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Journal Article

Simulated Fuel Economy and Emissions Performance during City and Interstate Driving for a Heavy-Duty Hybrid Truck

2013-04-08
2013-01-1033
We compare the simulated fuel economy and emissions for both conventional and hybrid class 8 heavy-duty diesel trucks operating over multiple urban and highway driving cycles. Both light and heavy freight loads were considered, and all simulations included full aftertreatment for NOx and particulate emissions controls. The aftertreatment components included a diesel oxidation catalyst (DOC), urea-selective catalytic NOx reduction (SCR), and a catalyzed diesel particulate filter (DPF). Our simulated hybrid powertrain was configured with a pre-transmission parallel drive, with a single electric motor between the clutch and gearbox. A conventional heavy duty (HD) truck with equivalent diesel engine and aftertreatment was also simulated for comparison. Our results indicate that hybridization can significantly increase HD fuel economy and improve emissions control in city driving. However, there is less potential benefit for HD hybrid vehicles during highway driving.
Technical Paper

Modeling the Impact of Road Grade and Curvature on Truck Driving for Vehicle Simulation

2014-04-01
2014-01-0879
Driver is a key component in vehicle simulation. An ideal driver model simulates driving patterns a human driver may perform to negotiate road profiles. There are simulation packages having the capability to simulate driver behavior. However, it is rarely documented how they work with road profiles. This paper proposes a new truck driver model for vehicle simulation to imitate actual driving behavior in negotiating road grade and curvature. The proposed model is developed based upon Gipps' car-following model. Road grade and curvature were not considered in the original Gipps' model although it is based directly on driver behavior and expectancy for vehicles in a stream of traffic. New parameters are introduced to capture drivers' choice of desired speeds that they intend to use in order to negotiating road grade and curvature simultaneously. With the new parameters, the proposed model can emulate behaviors like uphill preparation for different truck drivers.
Technical Paper

Heavy Vehicle Propulsion Materials: Recent Progress and Future Plans

2001-05-14
2001-01-2061
The Heavy Vehicle Propulsion Materials Program provides enabling materials technology for the U.S. DOE Office of Heavy Vehicle Technologies (OHVT). The technical agenda for the program is based on an industry assessment and the technology roadmap for the OHVT. A five-year program plan was published in 2000. Major efforts in the program are materials for diesel engine fuel systems, exhaust aftertreatment, and air handling. Additional efforts include diesel engine valve-train materials, structural components, and thermal management. Advanced materials, including high-temperature metal alloys, intermetallics, cermets, ceramics, amorphous materials, metal- and ceramic-matrix composites, and coatings, are investigated for critical engine applications. Selected technical issues and planned and ongoing projects as well as brief summaries of several technical highlights are given.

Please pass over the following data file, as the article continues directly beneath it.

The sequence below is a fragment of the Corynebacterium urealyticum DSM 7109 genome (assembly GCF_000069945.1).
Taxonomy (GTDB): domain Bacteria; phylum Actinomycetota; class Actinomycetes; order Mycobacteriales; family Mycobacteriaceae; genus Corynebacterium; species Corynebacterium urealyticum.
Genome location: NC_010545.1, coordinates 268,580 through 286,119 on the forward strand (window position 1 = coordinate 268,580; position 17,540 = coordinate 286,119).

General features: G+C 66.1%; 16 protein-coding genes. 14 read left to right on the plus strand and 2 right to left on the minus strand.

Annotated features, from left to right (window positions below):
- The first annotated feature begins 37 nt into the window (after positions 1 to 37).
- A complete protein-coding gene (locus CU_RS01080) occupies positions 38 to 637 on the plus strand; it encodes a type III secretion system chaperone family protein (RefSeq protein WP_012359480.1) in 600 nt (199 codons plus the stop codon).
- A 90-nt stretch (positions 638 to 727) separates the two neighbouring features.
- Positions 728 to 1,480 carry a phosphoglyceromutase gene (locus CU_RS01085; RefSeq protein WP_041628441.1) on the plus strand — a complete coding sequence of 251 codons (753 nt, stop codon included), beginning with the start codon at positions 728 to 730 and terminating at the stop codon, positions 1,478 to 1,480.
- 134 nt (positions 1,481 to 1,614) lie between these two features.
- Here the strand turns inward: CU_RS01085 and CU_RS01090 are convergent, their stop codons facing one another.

Technical Paper

Heavy Vehicle Propulsion Materials Program

1999-04-28
1999-01-2254
The objective of the Heavy Vehicle Propulsion Materials Program is to develop the enabling materials technology for the clean, high-efficiency diesel truck engines of the future. The development of cleaner, higher-efficiency diesel engines imposes greater mechanical, thermal, and tribological demands on materials of construction. Often the enabling technology for a new engine component is the material from which the part can be made. The Heavy Vehicle Propulsion Materials Program is a partnership between the Department of Energy (DOE), and the diesel engine companies in the United States, materials suppliers, national laboratories, and universities. A comprehensive research and development program has been developed to meet the enabling materials requirements for the diesel engines of the future.
Journal Article

Comparative Study of Hybrid Powertrains on Fuel Saving, Emissions, and Component Energy Loss in HD Trucks

2014-09-30
2014-01-2326
Two hybrid powertrain configurations, including parallel and series hybrids, were simulated for fuel economy, component energy loss, and emissions control in Class 8 trucks over both city and highway driving conditions. A comprehensive set of component models describing engine fuel consumption, emissions control, battery energy, and accessory power demand interactions was developed and integrated with the simulated hybrid trucks to identify heavy-duty (HD) hybrid technology barriers. The results show that series hybrid is absolutely negative for fuel-economy improvement of long-haul trucks due to an efficiency penalty associated with the dual-step conversions of energy (i.e. mechanical to electric to mechanical).
Technical Paper

A Systems Approach to Life Cycle Truck Cost Estimation

2006-10-31
2006-01-3562
A systems-level modeling framework developed to estimate the life cycle cost of medium- and heavy-duty trucks is discussed in this paper. Costs are estimated at a resolution of five major subsystems and 30+ subsystems, each representing a specific manufacturing technology. Interrelationships among various subsystems affecting cost are accounted for. Results of a specific Class 8 truck are finally discussed to demonstrate the modeling framework's capability, including the analysis of cost-effectiveness of some of the competing alternative system design options being considered by the industry today.
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